The High Court decision on detention in Nauru was brought down just before the Christian season of Lent. It left the government free and determined to deport many young mothers and children to Nauru.
For the mothers and children, deportation will bring new trauma with renewed threat to their already precarious mental health. For the Australian public it again makes us ask what brutality, even to children, we are ready to tolerate.
The pain of the children and the savagery of their treatment are suitable subjects for Lenten reflection.
Religious feasts, like Lent and Ash Wednesday which introduces it, are often linked to significant public events, particularly those which are catastrophic, violent or shameful. We speak, for example, of the Tet offensive, of the Easter Uprising and Bloody Sunday in Ireland, of the Yom Kippur War, of the Ash Wednesday bushfires.
Such seasons of reflection also encourage us to be more sensitive to the large public events which form their context. This year violence in the Middle East and the vast number of people forced from their own nations to seek protection where they can find it are a sombre background to Lent.
They also fit: Lent begins with the ashes of illusory hopes, leads to the cynical torture and execution of Jesus and the apparent failure of his movement, and ends in the new hope of Easter day.
Australia's harrowing of refugees and their children fits uncomfortably well with Lent's universal evocation of suffering and torment.
Their flight from persecution and violence in their own nations, their incarceration on Nauru and Christmas Island, their brief hope when brought to Australia to bear and rear their children, and the snuffing out of that hope with a return to Nauru where their children will find no flourishing of life, echo the journey of Jesus in Passion Week when, too, the crowd applauded each new humiliation.
We might hope with powerless sympathy that those brutally treated will find in their experience and their own religious traditions intimations of the hope and strength associated with the Christian Easter.
The association between public life and the foundational religious stories is not merely descriptive. The stories and their characters also map an ethical framework for interpreting public events.
Brutal Herod, doubting Thomas, vacillating Pilate, treacherous Judas, scheming Caiaphas and enduring Mary enshrine for Christians ways in which people should and should not act. They are images that help us evaluate what is done in our times and also assess our own prejudices, actions or failure to act. They represent a call to personal judgment.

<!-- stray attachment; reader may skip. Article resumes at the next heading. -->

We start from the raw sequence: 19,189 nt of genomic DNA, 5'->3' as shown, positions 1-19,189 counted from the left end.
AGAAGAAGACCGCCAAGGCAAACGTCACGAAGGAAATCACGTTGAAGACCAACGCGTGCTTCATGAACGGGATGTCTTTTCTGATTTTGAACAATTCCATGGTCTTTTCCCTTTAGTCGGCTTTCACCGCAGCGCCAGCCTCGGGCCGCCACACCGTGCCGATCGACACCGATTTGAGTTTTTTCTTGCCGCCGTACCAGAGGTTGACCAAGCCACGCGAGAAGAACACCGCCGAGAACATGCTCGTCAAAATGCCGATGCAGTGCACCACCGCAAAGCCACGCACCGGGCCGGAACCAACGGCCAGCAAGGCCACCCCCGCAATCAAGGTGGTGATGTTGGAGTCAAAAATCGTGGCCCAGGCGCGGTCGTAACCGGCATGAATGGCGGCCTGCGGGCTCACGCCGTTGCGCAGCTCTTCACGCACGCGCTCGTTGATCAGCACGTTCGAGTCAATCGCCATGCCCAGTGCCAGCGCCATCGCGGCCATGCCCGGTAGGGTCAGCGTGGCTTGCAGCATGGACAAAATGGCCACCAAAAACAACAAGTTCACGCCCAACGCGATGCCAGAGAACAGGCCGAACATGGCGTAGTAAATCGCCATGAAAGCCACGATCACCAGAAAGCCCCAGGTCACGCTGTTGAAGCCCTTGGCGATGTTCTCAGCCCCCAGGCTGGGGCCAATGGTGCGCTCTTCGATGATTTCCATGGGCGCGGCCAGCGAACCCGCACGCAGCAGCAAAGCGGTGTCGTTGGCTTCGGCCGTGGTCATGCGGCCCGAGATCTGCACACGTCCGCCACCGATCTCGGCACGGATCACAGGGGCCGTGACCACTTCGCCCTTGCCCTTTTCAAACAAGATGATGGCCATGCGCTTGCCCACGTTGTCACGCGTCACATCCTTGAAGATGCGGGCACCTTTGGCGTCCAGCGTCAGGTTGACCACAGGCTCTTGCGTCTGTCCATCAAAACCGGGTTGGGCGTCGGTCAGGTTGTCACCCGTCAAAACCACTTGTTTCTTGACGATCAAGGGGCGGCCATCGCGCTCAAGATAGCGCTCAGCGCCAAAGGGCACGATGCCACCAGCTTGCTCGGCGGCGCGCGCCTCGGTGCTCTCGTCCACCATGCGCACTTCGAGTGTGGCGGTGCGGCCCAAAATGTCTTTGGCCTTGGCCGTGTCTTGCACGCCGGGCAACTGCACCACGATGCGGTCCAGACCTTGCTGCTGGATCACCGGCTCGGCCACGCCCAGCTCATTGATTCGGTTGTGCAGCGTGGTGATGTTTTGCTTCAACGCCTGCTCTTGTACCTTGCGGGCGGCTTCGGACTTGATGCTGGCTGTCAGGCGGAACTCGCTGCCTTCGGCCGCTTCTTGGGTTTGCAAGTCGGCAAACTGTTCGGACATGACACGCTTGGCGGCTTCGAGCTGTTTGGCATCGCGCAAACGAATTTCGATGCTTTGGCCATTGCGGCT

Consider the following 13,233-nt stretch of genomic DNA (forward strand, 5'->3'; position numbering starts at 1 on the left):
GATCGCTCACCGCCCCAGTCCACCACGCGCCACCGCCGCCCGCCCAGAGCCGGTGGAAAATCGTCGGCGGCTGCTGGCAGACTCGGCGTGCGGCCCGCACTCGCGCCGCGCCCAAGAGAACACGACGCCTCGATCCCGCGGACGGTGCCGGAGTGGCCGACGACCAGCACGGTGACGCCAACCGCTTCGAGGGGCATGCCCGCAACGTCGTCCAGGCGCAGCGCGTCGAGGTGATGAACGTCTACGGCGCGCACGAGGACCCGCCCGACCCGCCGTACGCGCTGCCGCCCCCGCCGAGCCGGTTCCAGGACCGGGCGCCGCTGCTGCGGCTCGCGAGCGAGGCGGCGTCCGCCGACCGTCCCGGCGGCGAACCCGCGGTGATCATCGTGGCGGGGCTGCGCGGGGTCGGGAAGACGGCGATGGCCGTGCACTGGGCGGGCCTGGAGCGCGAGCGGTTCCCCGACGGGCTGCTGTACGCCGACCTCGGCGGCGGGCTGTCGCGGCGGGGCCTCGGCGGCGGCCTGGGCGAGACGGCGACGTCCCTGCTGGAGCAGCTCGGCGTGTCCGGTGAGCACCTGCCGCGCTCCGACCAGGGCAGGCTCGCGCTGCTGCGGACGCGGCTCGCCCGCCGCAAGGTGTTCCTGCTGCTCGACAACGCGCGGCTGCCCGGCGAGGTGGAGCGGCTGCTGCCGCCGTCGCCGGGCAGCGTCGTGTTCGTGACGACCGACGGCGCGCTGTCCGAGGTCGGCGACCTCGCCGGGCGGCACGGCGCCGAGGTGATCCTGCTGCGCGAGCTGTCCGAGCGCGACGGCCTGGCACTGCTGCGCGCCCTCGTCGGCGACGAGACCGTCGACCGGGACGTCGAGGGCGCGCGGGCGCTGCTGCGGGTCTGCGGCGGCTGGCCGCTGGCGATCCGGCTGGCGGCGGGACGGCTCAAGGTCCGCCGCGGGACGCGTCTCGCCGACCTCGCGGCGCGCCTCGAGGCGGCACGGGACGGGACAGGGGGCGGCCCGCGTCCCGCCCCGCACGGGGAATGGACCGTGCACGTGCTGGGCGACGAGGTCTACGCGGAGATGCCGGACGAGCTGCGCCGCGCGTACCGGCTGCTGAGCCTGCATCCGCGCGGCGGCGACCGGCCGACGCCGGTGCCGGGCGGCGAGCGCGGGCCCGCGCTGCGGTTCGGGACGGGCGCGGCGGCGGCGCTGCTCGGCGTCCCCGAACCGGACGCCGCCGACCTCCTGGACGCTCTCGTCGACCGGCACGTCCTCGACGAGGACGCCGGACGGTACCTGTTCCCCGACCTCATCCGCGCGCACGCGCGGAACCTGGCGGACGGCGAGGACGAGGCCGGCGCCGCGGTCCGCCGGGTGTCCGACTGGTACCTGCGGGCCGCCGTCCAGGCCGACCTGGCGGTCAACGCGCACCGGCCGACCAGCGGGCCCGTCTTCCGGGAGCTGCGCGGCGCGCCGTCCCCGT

But the naming of events can also shape the capacity of a society to respond to new challenges. The events of Bloody Sunday, for example, made it difficult to promote just and harmonious relationships between Protestant and Catholic communities in Northern Island. Naming it Bloody Sunday, with its religious reference and ethical weight, made it even more difficult.
For the deportation of children and their mothers to Nauru, the story with most resonance is that of Herod's murder of the children around Bethlehem for dynastic, and so security, reasons.
The story gave rise to a feast remembering the children killed — the Holy Innocents. Story and feast stand as an assertion of the dignity of each human being, especially the smallest and most vulnerable, and as a condemnation of political brutality.
The story also warns the government of unintended consequences. If public outrage at the brutality involved in the deportation of children to Nauru leads government leaders and ministers to be identified with King Herod or similar monsters, they may lose the moral authority and respect they will need to carry through difficult decisions.
In times favourable to them this may not be a disaster. But at a time when the challenges facing Australia demand strong leadership and policies that will inevitably anger powerful interests, government leaders will need strong moral capital and support from across society.
The obloquy that may follow from pursuing mothers and children to despair and diminishment could strip the government of its moral authority and so of its capacity to lead change. On the other hand, of course, government leaders may be right in their judgment that no one will care.
Either way Lent invites reflection, even on what is in the government's self-interest. But for those who enter Lent on its own terms, it invites us to hold in our hearts and cry out for the people, particularly children, who are dragged along the way of the cross.
This article was originally published in Eureka Street.